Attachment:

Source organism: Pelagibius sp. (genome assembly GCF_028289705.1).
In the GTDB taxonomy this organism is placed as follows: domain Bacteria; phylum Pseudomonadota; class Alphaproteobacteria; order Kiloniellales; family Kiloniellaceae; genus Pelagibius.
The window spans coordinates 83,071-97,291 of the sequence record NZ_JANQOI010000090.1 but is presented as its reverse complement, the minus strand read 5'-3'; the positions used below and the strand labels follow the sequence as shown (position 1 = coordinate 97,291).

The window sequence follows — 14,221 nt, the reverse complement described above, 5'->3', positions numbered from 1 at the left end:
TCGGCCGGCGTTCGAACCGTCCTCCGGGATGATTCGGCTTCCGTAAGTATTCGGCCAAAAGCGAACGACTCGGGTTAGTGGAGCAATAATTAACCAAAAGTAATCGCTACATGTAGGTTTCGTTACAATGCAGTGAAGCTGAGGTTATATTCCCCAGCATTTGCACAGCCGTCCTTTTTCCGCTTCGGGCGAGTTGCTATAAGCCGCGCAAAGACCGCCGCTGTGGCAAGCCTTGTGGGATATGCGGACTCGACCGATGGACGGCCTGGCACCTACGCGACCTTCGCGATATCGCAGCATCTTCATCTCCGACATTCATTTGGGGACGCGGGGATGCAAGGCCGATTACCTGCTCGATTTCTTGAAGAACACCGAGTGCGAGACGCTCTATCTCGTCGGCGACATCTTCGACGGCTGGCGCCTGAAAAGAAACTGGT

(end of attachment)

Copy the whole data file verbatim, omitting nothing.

Source organism: Pelagibius sp. (genome assembly GCF_028289705.1).
In the GTDB taxonomy this organism is placed as follows: domain Bacteria; phylum Pseudomonadota; class Alphaproteobacteria; order Kiloniellales; family Kiloniellaceae; genus Pelagibius.
The window spans coordinates 83,071-97,291 of the sequence record NZ_JANQOI010000090.1 but is presented as its reverse complement, the minus strand read 5'-3'; the positions used below and the strand labels follow the sequence as shown (position 1 = coordinate 97,291).

The window sequence follows — 14,221 nt, the reverse complement described above, 5'->3', positions numbered from 1 at the left end:
TCGGCCGGCGTTCGAACCGTCCTCCGGGATGATTCGGCTTCCGTAAGTATTCGGCCAAAAGCGAACGACTCGGGTTAGTGGAGCAATAATTAACCAAAAGTAATCGCTACATGTAGGTTTCGTTACAATGCAGTGAAGCTGAGGTTATATTCCCCAGCATTTGCACAGCCGTCCTTTTTCCGCTTCGGGCGAGTTGCTATAAGCCGCGCAAAGACCGCCGCTGTGGCAAGCCTTGTGGGATATGCGGACTCGACCGATGGACGGCCTGGCACCTACGCGACCTTCGCGATATCGCAGCATCTTCATCTCCGACATTCATTTGGGGACGCGGGGATGCAAGGCCGATTACCTGCTCGATTTCTTGAAGAACACCGAGTGCGAGACGCTCTATCTCGTCGGCGACATCTTCGACGGCTGGCGCCTGAAAAGAAACTGGT